In our second ever “Listener’s Choice” epipod, we take the Wayback Machine to 1998 when boy bands ruled the world. More specific, NSYNC took the pop world by storm with their debut album. This was the world’s first glimpse of Justin Timberlake, but NSYNC was more than just JT. In fact, they were a perfectly constructed boy band of the finest ilk — even if the group didn’t reach its full potential until later offerings. But “NSYNC” is a 13-song “how to” album chock-full of the boy band formula: pop gold (“Tearin’ Up My Heart” and “I Want You Back”), soulful ballads (“(God Must Have Spent) A Little More Time on You”) and even Euro dance hall beats (“I Need Love”). It was a syrupy, uber-produced glimpse of what was to come … and it was quite the appetizer.

References in this Epipod:

You can buy or stream the debut album by *NSync online at iTunes, Spotify, YouTube, and Amazon. 

 

It’s an album full of rage caused by racial injustice. It’s an album borne out of the voices of the oppressed. It’s a musical masterpiece of dope beats, thumping bass and intellectual rhymes that spotlight police brutality, racial undercurrents and the promise of a pyrrhic breaking point. The album is also 32 years old. The fact that Public Enemy’s seminal “It Takes a Nation of Millions to Hold Us Back” is as timely and current today as when it was released is a sad testament to America’s progress in race and socioeconomic progress. However, one reason “It Takes a Nation” still resonates is because musically it still freaking slaps. Spurred by Hall of Fame-caliber hits like “Bring the Noise” and “Don’t Believe the Hype,” this album signaled a brave new world in music. It took courage then to produce it. Unfortunately, even in 2020, it still does.

References in this Epipod:

You can buy or stream It Takes a Nation of Millions to Hold Us Back by Public Enemy online at iTunes, Spotify, YouTube, and Amazon. 

 

No album brought heavy metal into the mainstream quite like Metallica’s “… And Justice For All.” It didn’t hurt that in the golden age of MTV, the anti-war video for “One” was on HEAVY rotation and turned James Hetfield and the rest of the band into household names. But this was still a heavy metal album with all the boxes checked: dark, brooding lyrics; growling vocals; speed-metal guitar riffs; and even double kick drums courtesy of Lars Ulrich. But unlike a lot of previous metal albums, which tended to dive into the dark and sinister for the sake of being dark and sinister, “Justice” was the thinking man’s metal album with songs about loss of freedom, inequality, and, of course justice. But there was still just enough of the songs about death and anger and genocide for any headbanger to enjoy.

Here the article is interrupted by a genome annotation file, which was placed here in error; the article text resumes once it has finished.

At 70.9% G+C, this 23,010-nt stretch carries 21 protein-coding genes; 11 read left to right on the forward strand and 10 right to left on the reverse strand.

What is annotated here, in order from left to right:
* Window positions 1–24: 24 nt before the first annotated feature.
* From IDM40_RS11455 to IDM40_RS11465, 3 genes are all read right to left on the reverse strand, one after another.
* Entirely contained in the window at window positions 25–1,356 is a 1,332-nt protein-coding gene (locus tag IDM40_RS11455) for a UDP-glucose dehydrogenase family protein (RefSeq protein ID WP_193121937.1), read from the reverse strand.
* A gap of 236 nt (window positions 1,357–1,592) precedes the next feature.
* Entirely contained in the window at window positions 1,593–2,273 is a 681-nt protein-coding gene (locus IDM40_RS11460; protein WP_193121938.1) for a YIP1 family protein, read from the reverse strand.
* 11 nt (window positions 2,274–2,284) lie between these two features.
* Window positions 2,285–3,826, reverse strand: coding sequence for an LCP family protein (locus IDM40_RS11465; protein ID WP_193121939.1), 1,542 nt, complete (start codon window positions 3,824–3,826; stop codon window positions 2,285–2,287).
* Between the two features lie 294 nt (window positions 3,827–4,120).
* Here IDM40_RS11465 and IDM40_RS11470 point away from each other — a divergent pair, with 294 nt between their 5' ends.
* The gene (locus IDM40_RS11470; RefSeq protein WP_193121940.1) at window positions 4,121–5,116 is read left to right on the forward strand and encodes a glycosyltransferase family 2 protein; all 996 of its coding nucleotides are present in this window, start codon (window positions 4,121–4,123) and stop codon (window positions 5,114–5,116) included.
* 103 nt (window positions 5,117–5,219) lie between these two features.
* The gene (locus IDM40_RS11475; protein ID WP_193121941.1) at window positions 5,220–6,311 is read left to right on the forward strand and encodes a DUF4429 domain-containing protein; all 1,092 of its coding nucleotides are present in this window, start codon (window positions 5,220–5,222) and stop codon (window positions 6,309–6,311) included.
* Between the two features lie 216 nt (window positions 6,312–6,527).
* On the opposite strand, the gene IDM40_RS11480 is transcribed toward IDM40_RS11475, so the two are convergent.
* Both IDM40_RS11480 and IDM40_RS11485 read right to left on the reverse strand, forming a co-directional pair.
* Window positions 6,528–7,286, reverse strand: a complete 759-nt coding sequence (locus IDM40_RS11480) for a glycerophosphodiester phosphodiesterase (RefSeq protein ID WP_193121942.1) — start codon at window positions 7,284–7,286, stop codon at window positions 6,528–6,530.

References in this Epipod:

You can buy or stream …And Justice For All by Metallica online at iTunes, Spotify, YouTube, and Amazon. 

 

“We are headed north.”
It’s all right there in the first verse of the first song of the first major label album by the Avett Brothers. This band of foot-stomping, string-breaking renegades from Concord, NC, were moving on up — creatively, artistically and, yes, commercially. But “I and Love and You” is not a sell-out album. It’s a growth album. All the emotionalism is still there; but the boys — Seth & Scott Avett, Bob Crawford and Joe Kwon — are maturing, and asking their fans to mature with them with “I&L&Y.” This beautifully-crafted and produced album — Rick Rubin is to thank for that — is a statement album. As they sing on “Head Full of Doubt/Road Full of Promise”: “Decide what to be and go be it.”  With “I and Love and You,” the Avett Brothers did just that.

References in this Epipod:

You can buy or stream I And Love And You by The Avett Brothers online at iTunes, Spotify, YouTube, and Amazon. 

 

You couldn’t get away from Radiohead’s radio hit “Creep” when it was released on the world in 1992-93. Not even the band could escape the clutches of such a megahit. So they did what any self-respecting band – a band inspired by the DIY ethos the likes of R.E.M. – would do with their next album, which was released in 1995. “The Bends,” the follow-up to “Pablo Honey,” is a tour de force album that 25 years later holds up as perhaps one of the most complete and wonderful albums of all time. The guitar virtuosity of Jonny Greenwood is complemented by the paranoid vocals of Thom Yorke. Oh, and the rest of the band is pretty freaking incredible, too. If people came listening for the next “Creep,” they were sorely mistaken. And thank God for that.

References in this Epipod:

You can buy or stream The Bends by Radiohead online at iTunes, Spotify, YouTube, and Amazon.